I thoroughly agree with the recommendation to use TLS. No client machine should be able to route SMTP straight to the interwebs.

I'm looking at you, Comcast, and the only slightly-improved botnet you "inadvertently" host.

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Trixr

Re: Help. Mailing blacklists...

Dude, where on earth does it say he uses Exchange? In fact, he specifically references Qmail.

I don't know about throttling policies in Qmail, but it's trivial in Postfix. Which makes this post about as useful as the one I'm replying to here.

I agree with the other suggestions of trying to change your IP and browsing through the RBL lists to see if anyone's got you clobbered on one of those as well.

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Users folder vanished after OS X 10.9.3 update? Here's a fix

Trixr

Re: I find Apple hardware extremelly good...

I've used Grub to dual boot Ubuntu/Windows for years. And twice an update has managed to nuke my MBR. Which, yes, Windows requires after Grub has handed over booting to Windows.

It might be "friendlier", but it sure as hell ain't rock solid. It's all very well to say that some preference you set 100 years ago works in one trivial instance, but something important like Grub should not nuke your boot order preference whenever it feels like it.

It also drives me nuts how I have to re-enable my touchpad every time I log into Mint. Sure, I have a little script doing it at start-up now, but I should not have had to have created one if it is supposed to remember my preferences so well. (And yes, my /home is a separate partition, so don't give me the n00b guff).

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Go ahead and un-install .Net, but you'll CRIPPLE Windows Server 2012

Trixr

Re: Yeah no kidding...

It is usable sans-GUI - server core. Whether it's usable without Powershell/.Net, that's another thing. I can see how it might be in theory, if you enjoy walking into the server room every time you need to make a change to the box, or you have an iLO/Drac card in the box.

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Systems meltdown plunges US immigration courts into pen-and-paper stone age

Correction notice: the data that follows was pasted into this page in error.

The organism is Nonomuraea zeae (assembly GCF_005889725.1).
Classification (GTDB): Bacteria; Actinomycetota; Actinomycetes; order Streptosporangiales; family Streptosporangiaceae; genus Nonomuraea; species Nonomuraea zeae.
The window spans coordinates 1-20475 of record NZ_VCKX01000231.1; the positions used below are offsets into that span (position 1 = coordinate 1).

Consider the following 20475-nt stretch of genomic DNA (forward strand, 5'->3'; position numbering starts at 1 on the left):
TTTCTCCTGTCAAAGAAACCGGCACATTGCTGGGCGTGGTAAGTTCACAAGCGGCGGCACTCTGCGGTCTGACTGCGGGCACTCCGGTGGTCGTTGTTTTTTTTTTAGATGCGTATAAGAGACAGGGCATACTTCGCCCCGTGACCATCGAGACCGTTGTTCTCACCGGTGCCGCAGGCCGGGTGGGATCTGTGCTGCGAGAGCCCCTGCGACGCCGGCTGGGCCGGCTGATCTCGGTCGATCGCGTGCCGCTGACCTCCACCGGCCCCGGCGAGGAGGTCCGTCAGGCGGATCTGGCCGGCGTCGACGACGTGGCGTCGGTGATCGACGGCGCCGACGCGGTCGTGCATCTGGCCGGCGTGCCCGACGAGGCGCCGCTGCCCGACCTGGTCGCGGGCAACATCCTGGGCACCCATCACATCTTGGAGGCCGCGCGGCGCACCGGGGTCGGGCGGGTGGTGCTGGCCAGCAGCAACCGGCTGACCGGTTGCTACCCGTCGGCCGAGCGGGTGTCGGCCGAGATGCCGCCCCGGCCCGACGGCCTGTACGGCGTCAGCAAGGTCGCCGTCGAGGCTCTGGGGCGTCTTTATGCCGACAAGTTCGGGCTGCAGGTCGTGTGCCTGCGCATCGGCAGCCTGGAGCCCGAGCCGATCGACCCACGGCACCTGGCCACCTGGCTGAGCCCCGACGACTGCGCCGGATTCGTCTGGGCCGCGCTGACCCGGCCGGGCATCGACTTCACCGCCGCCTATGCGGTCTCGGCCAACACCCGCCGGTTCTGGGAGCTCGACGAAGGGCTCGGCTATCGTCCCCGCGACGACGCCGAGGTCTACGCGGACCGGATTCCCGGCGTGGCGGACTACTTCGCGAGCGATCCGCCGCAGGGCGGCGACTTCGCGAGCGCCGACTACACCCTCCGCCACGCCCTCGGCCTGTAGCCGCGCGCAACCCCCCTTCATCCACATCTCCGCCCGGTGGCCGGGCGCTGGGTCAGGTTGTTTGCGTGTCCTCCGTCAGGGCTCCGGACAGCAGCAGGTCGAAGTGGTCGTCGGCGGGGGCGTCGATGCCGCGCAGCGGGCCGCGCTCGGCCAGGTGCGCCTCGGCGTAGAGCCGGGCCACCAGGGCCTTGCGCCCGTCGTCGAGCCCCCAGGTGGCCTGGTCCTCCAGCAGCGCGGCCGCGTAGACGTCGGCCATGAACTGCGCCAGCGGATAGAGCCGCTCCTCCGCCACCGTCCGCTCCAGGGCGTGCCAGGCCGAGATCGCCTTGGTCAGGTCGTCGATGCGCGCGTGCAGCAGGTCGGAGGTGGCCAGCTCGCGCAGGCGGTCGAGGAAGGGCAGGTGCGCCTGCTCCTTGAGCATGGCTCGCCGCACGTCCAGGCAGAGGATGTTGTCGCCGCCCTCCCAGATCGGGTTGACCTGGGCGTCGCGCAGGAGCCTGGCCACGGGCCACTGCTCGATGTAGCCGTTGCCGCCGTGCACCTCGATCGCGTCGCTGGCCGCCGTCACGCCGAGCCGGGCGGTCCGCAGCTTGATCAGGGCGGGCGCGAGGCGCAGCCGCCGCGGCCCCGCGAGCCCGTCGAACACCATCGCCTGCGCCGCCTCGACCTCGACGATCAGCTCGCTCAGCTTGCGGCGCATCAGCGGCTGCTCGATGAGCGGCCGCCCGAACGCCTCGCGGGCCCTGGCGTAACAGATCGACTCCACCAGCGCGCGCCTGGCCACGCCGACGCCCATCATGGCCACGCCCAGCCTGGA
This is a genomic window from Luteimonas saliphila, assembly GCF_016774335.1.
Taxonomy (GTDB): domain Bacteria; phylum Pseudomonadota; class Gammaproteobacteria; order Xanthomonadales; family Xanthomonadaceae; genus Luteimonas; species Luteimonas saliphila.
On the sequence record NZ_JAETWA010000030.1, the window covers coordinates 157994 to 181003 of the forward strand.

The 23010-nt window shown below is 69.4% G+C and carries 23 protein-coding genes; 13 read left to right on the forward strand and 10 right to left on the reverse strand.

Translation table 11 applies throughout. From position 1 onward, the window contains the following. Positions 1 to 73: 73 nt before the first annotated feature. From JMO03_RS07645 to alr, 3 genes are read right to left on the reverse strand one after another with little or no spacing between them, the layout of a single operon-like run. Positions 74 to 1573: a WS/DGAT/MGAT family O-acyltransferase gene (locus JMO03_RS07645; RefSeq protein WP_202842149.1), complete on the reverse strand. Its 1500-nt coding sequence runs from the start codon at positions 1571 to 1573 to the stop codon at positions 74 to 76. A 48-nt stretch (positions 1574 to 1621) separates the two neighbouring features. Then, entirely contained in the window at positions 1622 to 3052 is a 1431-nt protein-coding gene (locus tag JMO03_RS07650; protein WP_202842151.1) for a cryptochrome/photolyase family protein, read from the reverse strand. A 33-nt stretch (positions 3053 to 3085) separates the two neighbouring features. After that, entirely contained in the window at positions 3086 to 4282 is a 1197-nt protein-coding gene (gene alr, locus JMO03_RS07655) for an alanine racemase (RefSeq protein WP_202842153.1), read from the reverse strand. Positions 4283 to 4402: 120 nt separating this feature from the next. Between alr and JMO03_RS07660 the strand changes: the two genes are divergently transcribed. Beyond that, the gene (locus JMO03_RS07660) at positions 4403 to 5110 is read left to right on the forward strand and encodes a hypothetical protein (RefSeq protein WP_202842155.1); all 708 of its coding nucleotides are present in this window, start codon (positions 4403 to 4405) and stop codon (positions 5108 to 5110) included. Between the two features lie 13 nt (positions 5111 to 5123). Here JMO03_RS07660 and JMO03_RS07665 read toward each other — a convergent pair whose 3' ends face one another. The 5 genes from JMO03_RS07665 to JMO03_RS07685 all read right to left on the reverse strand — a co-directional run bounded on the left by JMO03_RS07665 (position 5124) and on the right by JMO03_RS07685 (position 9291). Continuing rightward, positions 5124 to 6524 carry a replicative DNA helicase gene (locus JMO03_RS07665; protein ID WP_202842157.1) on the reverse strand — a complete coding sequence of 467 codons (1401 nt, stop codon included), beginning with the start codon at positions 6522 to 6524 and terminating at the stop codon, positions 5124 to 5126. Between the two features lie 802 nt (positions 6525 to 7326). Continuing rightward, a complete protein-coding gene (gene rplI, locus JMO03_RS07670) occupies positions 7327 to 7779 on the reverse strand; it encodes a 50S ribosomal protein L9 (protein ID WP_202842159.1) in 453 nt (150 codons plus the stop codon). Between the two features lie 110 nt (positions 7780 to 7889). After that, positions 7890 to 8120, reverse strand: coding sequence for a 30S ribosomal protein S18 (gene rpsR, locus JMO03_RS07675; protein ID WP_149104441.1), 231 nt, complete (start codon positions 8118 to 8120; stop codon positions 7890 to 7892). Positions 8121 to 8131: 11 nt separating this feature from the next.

Trixr

Re: Is the *idea* of "outsourcing" the best scam MBA types ever thought up?

Forget using an MBA for such an analysis - MBAs don't *analyse* anything other than their pay packets.

You'd want an economist specialising in managerial or business economics - a branch of "microeconomics". I don't have much respect for economists at the macro level who labour under the illusion that economics is anything other than a form of anthropology or sociology, but the micro side can be quite useful.

To summarise what they investigate, from Wikipedia:

Almost any business decision can be analyzed with managerial economics techniques, but it is most commonly applied to:

- Risk analysis - various models are used to quantify risk and asymmetric information and to employ them in decision rules to manage risk.

- Production analysis - microeconomic techniques are used to analyze production efficiency, optimum factor allocation, costs, economies of scale and to estimate the firm's cost function.

- Pricing analysis - microeconomic techniques are used to analyze various pricing decisions including transfer pricing, joint product pricing, price discrimination, price elasticity estimations, and choosing the optimum pricing method.

- Capital budgeting - Investment theory is used to examine a firm's capital purchasing decisions.

Production analysis would be the area to investigate here, and maybe capital budgeting.

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Trixr

Re: Pen and paper stone age ?

I do. But then I was in the print industry before I was in IT. And the print industry pre-Photoshop.

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Commonwealth Bank in comedy Heartbleed blog FAIL

Trixr

NSS instantly springs to mind, with mod_nss. CyaSSL, PolarSSL (not for Apache, runs on Hiawatha).

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That's it, we're all really OLD: Google's Gmail is 10 ALREADY

Trixr

Re: Want to make it better?

Do you mean message tags (labels)? I think those are the bee's knees.

Folders are useless because you can only put a message in one folder. Tags allow you to give an email multiple categories if required, while still acting like folders in terms of viewing. You can filter messages using the labels as they're delivered to the inbox, and choose which will alert you to new messages (and which don't nag you).

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Helpdesk/Service Desk Recommendations

Trixr
Stop

Re: Mediawiki - Semantic Mediawiki (SMW)

Oh no no no no no. A classic example of "if you have a hammer, everything looks like a nail".

And delving into ITIL marlarkey when you want to get a simple incident management system up is really overkill. Sure, very useful in a larger environment, but then again, a decent incident management tool will slot in if you decide to go the ITIL route. ITIL didn't invent the concept of incident reporting - it just rebadged it and integrated into the other functions.